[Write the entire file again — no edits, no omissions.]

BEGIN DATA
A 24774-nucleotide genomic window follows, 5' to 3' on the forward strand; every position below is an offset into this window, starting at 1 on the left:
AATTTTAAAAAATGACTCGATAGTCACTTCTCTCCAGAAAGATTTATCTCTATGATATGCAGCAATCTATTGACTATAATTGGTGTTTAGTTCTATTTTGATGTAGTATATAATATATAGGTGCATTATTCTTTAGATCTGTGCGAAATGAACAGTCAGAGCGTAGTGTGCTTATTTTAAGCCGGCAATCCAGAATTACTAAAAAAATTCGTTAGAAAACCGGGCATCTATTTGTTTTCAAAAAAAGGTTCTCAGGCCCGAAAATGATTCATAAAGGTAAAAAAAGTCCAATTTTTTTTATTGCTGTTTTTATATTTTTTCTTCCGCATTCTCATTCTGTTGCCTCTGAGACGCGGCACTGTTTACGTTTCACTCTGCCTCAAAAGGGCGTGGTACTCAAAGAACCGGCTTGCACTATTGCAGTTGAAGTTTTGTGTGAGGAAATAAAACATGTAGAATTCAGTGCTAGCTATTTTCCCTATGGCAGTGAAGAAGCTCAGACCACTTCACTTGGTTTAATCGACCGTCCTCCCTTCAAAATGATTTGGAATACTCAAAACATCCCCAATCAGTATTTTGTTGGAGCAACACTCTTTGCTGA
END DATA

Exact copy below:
A 24774-nucleotide genomic window follows, 5' to 3' on the forward strand; every position below is an offset into this window, starting at 1 on the left:
AATTTTAAAAAATGACTCGATAGTCACTTCTCTCCAGAAAGATTTATCTCTATGATATGCAGCAATCTATTGACTATAATTGGTGTTTAGTTCTATTTTGATGTAGTATATAATATATAGGTGCATTATTCTTTAGATCTGTGCGAAATGAACAGTCAGAGCGTAGTGTGCTTATTTTAAGCCGGCAATCCAGAATTACTAAAAAAATTCGTTAGAAAACCGGGCATCTATTTGTTTTCAAAAAAAGGTTCTCAGGCCCGAAAATGATTCATAAAGGTAAAAAAAGTCCAATTTTTTTTATTGCTGTTTTTATATTTTTTCTTCCGCATTCTCATTCTGTTGCCTCTGAGACGCGGCACTGTTTACGTTTCACTCTGCCTCAAAAGGGCGTGGTACTCAAAGAACCGGCTTGCACTATTGCAGTTGAAGTTTTGTGTGAGGAAATAAAACATGTAGAATTCAGTGCTAGCTATTTTCCCTATGGCAGTGAAGAAGCTCAGACCACTTCACTTGGTTTAATCGACCGTCCTCCCTTCAAAATGATTTGGAATACTCAAAACATCCCCAATCAGTATTTTGTTGGAGCAACACTCTTTGCTGA